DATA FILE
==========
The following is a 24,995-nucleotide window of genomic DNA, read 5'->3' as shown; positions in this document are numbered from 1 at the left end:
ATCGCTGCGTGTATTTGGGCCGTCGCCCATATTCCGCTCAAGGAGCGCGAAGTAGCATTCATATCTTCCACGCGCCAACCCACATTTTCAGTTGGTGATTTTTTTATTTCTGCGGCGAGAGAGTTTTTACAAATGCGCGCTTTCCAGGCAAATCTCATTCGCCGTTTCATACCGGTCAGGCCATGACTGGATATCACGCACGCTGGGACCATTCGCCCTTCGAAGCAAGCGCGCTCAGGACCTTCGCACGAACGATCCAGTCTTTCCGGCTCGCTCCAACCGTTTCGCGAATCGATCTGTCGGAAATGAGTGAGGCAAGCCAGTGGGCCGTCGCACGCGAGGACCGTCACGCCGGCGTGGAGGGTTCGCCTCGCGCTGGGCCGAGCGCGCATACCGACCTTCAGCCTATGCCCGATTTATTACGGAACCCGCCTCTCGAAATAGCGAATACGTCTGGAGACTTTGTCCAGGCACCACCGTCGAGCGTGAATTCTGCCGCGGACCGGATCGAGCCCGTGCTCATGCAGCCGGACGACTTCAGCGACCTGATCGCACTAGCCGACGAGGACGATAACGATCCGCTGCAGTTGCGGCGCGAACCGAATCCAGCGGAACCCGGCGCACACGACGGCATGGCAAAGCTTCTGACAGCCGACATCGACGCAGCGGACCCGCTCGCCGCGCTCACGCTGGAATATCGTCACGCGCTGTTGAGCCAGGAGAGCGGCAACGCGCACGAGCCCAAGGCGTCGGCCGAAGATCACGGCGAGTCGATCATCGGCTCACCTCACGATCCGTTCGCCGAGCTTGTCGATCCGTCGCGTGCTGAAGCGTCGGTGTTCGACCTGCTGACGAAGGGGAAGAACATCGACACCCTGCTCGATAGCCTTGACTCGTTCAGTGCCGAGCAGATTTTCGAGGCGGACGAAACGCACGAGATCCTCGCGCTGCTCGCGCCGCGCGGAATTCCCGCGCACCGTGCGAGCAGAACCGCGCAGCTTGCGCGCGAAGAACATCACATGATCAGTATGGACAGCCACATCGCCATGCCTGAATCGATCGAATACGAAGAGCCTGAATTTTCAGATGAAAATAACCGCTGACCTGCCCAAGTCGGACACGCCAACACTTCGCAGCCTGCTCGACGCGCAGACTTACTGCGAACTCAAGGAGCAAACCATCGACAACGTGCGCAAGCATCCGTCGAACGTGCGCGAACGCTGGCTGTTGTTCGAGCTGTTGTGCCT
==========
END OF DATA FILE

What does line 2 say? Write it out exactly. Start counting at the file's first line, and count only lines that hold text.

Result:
ATCGCTGCGTGTATTTGGGCCGTCGCCCATATTCCGCTCAAGGAGCGCGAAGTAGCATTCATATCTTCCACGCGCCAACCCACATTTTCAGTTGGTGATTTTTTTATTTCTGCGGCGAGAGAGTTTTTACAAATGCGCGCTTTCCAGGCAAATCTCATTCGCCGTTTCATACCGGTCAGGCCATGACTGGATATCACGCACGCTGGGACCATTCGCCCTTCGAAGCAAGCGCGCTCAGGACCTTCGCACGAACGATCCAGTCTTTCCGGCTCGCTCCAACCGTTTCGCGAATCGATCTGTCGGAAATGAGTGAGGCAAGCCAGTGGGCCGTCGCACGCGAGGACCGTCACGCCGGCGTGGAGGGTTCGCCTCGCGCTGGGCCGAGCGCGCATACCGACCTTCAGCCTATGCCCGATTTATTACGGAACCCGCCTCTCGAAATAGCGAATACGTCTGGAGACTTTGTCCAGGCACCACCGTCGAGCGTGAATTCTGCCGCGGACCGGATCGAGCCCGTGCTCATGCAGCCGGACGACTTCAGCGACCTGATCGCACTAGCCGACGAGGACGATAACGATCCGCTGCAGTTGCGGCGCGAACCGAATCCAGCGGAACCCGGCGCACACGACGGCATGGCAAAGCTTCTGACAGCCGACATCGACGCAGCGGACCCGCTCGCCGCGCTCACGCTGGAATATCGTCACGCGCTGTTGAGCCAGGAGAGCGGCAACGCGCACGAGCCCAAGGCGTCGGCCGAAGATCACGGCGAGTCGATCATCGGCTCACCTCACGATCCGTTCGCCGAGCTTGTCGATCCGTCGCGTGCTGAAGCGTCGGTGTTCGACCTGCTGACGAAGGGGAAGAACATCGACACCCTGCTCGATAGCCTTGACTCGTTCAGTGCCGAGCAGATTTTCGAGGCGGACGAAACGCACGAGATCCTCGCGCTGCTCGCGCCGCGCGGAATTCCCGCGCACCGTGCGAGCAGAACCGCGCAGCTTGCGCGCGAAGAACATCACATGATCAGTATGGACAGCCACATCGCCATGCCTGAATCGATCGAATACGAAGAGCCTGAATTTTCAGATGAAAATAACCGCTGACCTGCCCAAGTCGGACACGCCAACACTTCGCAGCCTGCTCGACGCGCAGACTTACTGCGAACTCAAGGAGCAAACCATCGACAACGTGCGCAAGCATCCGTCGAACGTGCGCGAACGCTGGCTGTTGTTCGAGCTGTTGTGCCT